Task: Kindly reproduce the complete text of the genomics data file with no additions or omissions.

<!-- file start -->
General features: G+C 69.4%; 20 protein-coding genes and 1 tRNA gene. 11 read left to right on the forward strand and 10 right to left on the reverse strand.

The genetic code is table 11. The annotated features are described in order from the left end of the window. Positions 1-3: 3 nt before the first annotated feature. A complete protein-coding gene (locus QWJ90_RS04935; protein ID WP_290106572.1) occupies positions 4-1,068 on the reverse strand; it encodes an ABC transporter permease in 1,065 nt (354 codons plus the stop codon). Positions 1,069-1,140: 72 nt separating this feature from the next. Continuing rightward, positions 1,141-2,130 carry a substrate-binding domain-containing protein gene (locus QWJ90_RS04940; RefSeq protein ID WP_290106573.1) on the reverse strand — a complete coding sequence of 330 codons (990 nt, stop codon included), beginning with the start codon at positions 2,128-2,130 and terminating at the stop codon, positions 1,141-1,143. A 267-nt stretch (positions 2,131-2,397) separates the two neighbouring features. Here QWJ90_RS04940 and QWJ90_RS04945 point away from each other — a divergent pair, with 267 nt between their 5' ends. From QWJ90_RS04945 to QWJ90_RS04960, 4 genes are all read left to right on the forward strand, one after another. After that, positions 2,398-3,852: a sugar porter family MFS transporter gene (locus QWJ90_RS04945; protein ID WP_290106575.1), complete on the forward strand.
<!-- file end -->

General features: G+C 69.4%; 20 protein-coding genes and 1 tRNA gene. 11 read left to right on the forward strand and 10 right to left on the reverse strand.

The genetic code is table 11. The annotated features are described in order from the left end of the window. Positions 1-3: 3 nt before the first annotated feature. A complete protein-coding gene (locus QWJ90_RS04935; protein ID WP_290106572.1) occupies positions 4-1,068 on the reverse strand; it encodes an ABC transporter permease in 1,065 nt (354 codons plus the stop codon). Positions 1,069-1,140: 72 nt separating this feature from the next. Continuing rightward, positions 1,141-2,130 carry a substrate-binding domain-containing protein gene (locus QWJ90_RS04940; RefSeq protein ID WP_290106573.1) on the reverse strand — a complete coding sequence of 330 codons (990 nt, stop codon included), beginning with the start codon at positions 2,128-2,130 and terminating at the stop codon, positions 1,141-1,143. A 267-nt stretch (positions 2,131-2,397) separates the two neighbouring features. Here QWJ90_RS04940 and QWJ90_RS04945 point away from each other — a divergent pair, with 267 nt between their 5' ends. From QWJ90_RS04945 to QWJ90_RS04960, 4 genes are all read left to right on the forward strand, one after another. After that, positions 2,398-3,852: a sugar porter family MFS transporter gene (locus QWJ90_RS04945; protein ID WP_290106575.1), complete on the forward strand.